Here are the main steps in a nitriding case hardening process:
- Thoroughly clean and heat parts to process temperature.
- Expose parts to nitrogen-rich environment at 950-1100°F for 1-20+ hours.
- Cool parts slowly to diffuse nitrogen and form iron nitrides.
The main methods for nitriding include gas, salt bath, and plasma nitriding.
In gas nitriding, parts are heated in a nitrogen-rich gas atmosphere, usually ammonia which decomposes to nitrogen and hydrogen. The nitrogen reacts at the surface to form nitrides. Gas nitriding can be done as a batch process in large furnaces.
Salt Bath Nitriding
Salt bath nitriding submerges parts in molten nitrate/nitrite salt mixtures around 1000°F. The salts donate nitrogen which hardens the steel case. Salt baths allow precise control of case depth and uniform results.
Plasma nitriding generates a plasma discharge around the heated parts in a vacuum chamber filled with nitrogen and hydrogen gases. The ionized plasma promotes faster and deeper nitrogen diffusion for thinner cases. Plasma nitriding is free of polluting salts.
Induction hardening uses electromagnetic induction to rapidly heat just the surface layer of the part. The local heating quickly austenitizes a thin case zone. Immediate quenching then hardens this case while the core remains unaffected. Here are the basic steps:
- Preheat part to improve heating efficiency.
- Position part inside an induction heating coil.
- Generate a high-frequency alternating current through the coil.
- This induces eddy currents on the part surface, heating a thin layer.
- After a few seconds, quench the hot surface layer to harden.
- Temper if needed to adjust hardness.
Induction hardening provides excellent control over the hardened depth and pattern. It is fast and does not affect the core properties. The case depth ranges from less than 1 mm up to 6 mm deep depending on power intensity and time.
How Deep Does Case Hardening Go?
The depth of the hardened case depends on the case hardening process used. Here are typical case depth ranges:
|0.02 – 0.12 inches
|0.001 – 0.012 inches
|0.05 – 0.25 inches
|0.01 – 0.1 inches
Carburizing provides the thickest case depth, up to 0.12 inches deep from diffusion over several hours. Nitriding produces the shallowest case. Induction and flame hardening lie in between. However, case depth also depends on process parameters like time and temperature.
Case Hardening Applications
Here are some examples of components commonly case hardened:
- Gears – Carburizing provides wear resistance for gear teeth while maintaining tough cores.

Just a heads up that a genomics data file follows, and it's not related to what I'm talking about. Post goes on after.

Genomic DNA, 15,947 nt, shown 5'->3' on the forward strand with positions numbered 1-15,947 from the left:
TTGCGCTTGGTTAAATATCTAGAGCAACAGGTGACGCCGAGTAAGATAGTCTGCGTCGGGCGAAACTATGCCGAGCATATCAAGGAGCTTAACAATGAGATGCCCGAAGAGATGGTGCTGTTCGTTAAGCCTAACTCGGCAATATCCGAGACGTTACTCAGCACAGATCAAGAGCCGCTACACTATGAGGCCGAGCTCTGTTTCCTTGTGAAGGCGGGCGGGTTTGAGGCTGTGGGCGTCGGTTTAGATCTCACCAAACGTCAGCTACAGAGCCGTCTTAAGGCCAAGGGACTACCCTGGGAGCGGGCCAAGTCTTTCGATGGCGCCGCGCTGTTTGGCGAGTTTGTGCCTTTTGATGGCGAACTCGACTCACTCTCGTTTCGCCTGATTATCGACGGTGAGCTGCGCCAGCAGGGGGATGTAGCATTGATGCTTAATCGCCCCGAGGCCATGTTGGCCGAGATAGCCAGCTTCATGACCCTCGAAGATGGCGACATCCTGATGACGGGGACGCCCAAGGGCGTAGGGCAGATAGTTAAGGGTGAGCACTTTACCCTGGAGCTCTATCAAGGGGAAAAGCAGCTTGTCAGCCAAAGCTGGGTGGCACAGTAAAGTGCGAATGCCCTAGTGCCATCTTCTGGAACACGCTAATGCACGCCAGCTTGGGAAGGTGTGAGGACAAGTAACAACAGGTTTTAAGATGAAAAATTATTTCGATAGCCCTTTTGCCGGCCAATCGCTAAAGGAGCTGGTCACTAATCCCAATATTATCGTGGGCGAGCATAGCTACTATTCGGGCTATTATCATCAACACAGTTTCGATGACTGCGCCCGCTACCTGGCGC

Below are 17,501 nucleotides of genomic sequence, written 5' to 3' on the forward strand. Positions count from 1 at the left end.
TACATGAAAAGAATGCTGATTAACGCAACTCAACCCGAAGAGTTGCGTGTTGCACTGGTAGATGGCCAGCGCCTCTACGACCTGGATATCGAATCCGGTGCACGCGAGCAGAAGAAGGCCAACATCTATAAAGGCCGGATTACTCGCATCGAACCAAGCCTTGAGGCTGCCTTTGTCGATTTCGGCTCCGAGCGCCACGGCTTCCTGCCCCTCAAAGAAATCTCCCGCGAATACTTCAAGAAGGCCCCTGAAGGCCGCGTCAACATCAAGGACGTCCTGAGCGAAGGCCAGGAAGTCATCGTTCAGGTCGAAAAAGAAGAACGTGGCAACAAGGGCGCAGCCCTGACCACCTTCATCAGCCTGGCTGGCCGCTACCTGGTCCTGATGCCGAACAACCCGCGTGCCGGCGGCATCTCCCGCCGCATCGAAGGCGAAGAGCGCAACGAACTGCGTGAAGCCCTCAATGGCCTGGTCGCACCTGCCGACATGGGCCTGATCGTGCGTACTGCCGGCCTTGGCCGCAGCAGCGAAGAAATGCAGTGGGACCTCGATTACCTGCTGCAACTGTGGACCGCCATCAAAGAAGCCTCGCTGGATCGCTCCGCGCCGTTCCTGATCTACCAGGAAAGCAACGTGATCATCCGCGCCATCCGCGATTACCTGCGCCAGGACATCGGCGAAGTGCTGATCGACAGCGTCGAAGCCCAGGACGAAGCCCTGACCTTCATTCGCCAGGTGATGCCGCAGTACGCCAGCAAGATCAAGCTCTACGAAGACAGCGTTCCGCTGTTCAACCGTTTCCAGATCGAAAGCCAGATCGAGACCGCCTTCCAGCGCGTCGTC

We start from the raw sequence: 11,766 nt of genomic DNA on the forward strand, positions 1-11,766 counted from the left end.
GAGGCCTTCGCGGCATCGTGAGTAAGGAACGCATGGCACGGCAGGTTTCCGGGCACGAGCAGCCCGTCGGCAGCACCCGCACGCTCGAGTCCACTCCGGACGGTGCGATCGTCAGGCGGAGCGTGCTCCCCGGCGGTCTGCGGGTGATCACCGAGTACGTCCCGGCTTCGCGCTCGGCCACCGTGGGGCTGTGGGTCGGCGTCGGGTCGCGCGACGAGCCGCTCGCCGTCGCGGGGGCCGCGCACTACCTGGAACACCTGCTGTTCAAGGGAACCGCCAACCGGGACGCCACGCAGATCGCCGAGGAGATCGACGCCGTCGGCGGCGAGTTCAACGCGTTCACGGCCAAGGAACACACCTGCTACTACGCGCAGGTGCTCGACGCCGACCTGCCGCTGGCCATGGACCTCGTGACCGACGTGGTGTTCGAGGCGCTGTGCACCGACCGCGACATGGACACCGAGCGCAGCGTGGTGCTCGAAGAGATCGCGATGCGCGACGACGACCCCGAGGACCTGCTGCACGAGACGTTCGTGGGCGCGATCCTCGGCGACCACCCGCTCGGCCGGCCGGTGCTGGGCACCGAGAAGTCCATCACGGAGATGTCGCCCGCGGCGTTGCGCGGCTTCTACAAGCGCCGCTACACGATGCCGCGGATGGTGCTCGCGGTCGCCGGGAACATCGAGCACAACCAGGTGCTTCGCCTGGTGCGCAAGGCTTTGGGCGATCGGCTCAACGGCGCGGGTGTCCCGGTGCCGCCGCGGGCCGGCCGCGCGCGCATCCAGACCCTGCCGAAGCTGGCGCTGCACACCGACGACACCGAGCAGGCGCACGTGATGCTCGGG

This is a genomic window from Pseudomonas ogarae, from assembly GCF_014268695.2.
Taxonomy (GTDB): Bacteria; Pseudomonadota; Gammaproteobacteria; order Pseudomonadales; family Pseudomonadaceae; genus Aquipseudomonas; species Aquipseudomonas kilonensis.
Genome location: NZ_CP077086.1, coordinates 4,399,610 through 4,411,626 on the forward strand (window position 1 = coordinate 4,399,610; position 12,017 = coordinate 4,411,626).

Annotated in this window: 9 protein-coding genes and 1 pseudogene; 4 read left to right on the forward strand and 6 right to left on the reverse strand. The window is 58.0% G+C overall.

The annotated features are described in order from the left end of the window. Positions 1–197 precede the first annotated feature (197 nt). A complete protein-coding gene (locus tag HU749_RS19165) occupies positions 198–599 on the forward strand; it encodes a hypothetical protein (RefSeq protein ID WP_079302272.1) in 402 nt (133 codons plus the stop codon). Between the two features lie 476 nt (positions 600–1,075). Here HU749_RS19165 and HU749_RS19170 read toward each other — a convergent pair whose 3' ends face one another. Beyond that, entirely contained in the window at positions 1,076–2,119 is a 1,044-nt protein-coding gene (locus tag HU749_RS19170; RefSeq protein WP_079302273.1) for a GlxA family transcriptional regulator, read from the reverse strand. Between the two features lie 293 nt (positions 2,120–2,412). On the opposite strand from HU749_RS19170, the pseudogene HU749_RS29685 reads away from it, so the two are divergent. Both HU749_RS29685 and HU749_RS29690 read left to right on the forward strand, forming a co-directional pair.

- Bearings – Hard bearing surfaces prevent galling but resilient cores handle cyclic stresses.
- Cams and tappets – Hardened cam surfaces improve wear in valve train components.
- Drive shafts – Case hardened shafts resist torsional fatigue cracks.
- Ball screws – Hardened ball tracks prevent wear while threads stay tough against fractures.
- Pistons – Nitrided ring grooves prevent scuffing and wear from piston rings.
The main goal is optimizing the balance of hardness and toughness for each part. Case hardening does this by targeting only the critical surface layer that needs wear resistance or fatigue strength.
Benefits of Case Hardening
Here are some of the main benefits of case hardening processes:
- Improved wear resistance and prevention of scuffing, galling, and erosion.
- Better fatigue and impact strength from hardened surfaces.
- Maintains core toughness compared to through hardening.
- Allows use of low carbon steels which are cheaper than alloy steels.
- Provides design flexibility compared to expensive exotic alloys.
- Environmentally cleaner than some coating processes.
- Often less energy and processing steps than through hardening.
Limitations of Case Hardening
Some limitations include:
- Only provides shallow case depths, usually less than 0.1-0.2 inches.
- Not suitable for very complex geometry parts.
- Same equipment often cannot process a wide range of part sizes.
- Some methods produce undesirable surface oxidation.
- Quenching can cause parts distortion if not properly designed.
- Carburizing and nitriding take multiple hours to complete.
Case hardening is an essential manufacturing process when parts require optimized hardness and toughness. By selectively hardening only the surface layer, components get excellent wear resistance where needed without sacrificing impact strength. Carburizing, nitriding, and induction hardening are the most popular methods to produce a hard, wear-resistant case over a tough ductile core.
Understanding these main case hardening processes allows designers to properly apply them. Parts can be engineered to gain the ideal balance of surface hardness and core resilience needed for their working conditions. The capabilities of modern case hardening continue to expand, allowing ever more precise control over hardened depth and properties.